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Pompeii's Safaitic Graffiti

Published online by Cambridge University Press:  18 June 2021

Kyle Helms*
St. Olaf College


In 1987, nine groups of graffiti written in Safaitic were published from Pompeii's theatre corridor (VIII.7.20). Safaitic, a south Semitic script used to record a dialect of Old Arabic, had never previously been documented in the West, and the appearance of these inscriptions at Pompeii since their publication has largely remained a mystery. I argue that Pompeii's Safaitic graffiti were inscribed by nomads from the Ḥarrah who had been incorporated into the Roman army, and who marched into Italy with Legio III Gallica during its campaign to install Vespasian as emperor.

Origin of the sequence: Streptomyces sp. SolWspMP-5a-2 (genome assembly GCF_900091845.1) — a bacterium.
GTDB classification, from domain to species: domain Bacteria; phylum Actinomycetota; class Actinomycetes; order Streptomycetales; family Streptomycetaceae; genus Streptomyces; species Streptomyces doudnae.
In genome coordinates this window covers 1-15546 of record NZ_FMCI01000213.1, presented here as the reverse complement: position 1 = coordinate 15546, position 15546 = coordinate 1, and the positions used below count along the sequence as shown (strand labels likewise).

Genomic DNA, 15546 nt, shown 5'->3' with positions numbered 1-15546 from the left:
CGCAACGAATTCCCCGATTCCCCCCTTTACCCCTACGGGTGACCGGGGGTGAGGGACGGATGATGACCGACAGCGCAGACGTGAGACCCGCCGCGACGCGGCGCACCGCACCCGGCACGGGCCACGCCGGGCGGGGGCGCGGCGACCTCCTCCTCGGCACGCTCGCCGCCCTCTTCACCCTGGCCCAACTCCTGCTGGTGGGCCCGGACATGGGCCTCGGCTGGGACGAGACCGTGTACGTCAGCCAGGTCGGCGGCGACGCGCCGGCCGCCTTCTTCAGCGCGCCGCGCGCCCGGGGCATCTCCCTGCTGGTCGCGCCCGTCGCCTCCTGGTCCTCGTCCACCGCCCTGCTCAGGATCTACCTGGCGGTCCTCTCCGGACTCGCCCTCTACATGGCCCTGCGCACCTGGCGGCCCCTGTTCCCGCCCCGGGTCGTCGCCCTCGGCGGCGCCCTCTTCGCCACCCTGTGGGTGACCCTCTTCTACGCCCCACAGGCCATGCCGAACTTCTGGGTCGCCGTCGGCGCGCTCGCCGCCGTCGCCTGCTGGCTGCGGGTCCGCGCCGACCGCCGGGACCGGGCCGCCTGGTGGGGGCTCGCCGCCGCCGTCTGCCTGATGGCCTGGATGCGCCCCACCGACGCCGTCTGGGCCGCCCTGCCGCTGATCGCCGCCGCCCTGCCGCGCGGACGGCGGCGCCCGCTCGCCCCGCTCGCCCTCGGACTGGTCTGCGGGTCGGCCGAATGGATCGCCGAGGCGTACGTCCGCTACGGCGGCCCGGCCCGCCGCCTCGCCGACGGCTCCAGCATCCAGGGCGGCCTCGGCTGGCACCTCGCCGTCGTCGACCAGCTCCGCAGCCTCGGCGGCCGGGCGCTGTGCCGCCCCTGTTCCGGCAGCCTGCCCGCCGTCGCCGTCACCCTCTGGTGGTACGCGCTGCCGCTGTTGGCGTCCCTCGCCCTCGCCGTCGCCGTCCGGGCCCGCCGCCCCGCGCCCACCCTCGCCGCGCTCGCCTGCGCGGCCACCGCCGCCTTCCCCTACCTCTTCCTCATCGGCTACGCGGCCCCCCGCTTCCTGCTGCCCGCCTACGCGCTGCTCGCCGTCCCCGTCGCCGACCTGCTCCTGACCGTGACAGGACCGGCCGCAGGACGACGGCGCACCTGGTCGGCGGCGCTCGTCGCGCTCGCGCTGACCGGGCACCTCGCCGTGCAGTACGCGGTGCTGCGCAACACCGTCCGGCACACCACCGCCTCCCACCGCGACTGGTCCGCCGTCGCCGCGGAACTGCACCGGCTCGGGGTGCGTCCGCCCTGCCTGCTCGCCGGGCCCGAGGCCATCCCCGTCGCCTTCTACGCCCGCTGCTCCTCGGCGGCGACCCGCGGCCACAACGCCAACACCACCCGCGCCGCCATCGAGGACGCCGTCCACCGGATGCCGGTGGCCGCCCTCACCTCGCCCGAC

Copyright © The Author(s), 2021. Published by Cambridge University Press on behalf of The Society for the Promotion of Roman Studies

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I thank audiences at the University of Puget Sound, St. Olaf College and CAMWS (2019 annual meeting) for feedback on earlier versions of this project. Thanks also to Rebecca Benefiel, Hannah Cochran, Jacqueline DiBiasie-Sammons, Ian Haynes, Matthew Loar, Holly Sypniewski, and especially to Bill Barry, for his encouragement and support at a critical moment. Finally, I offer my gratitude to the editor, Peter Thonemann, and the Journal's anonymous readers for their invaluable feedback. Any remaining errors or misunderstandings are, of course, my own.


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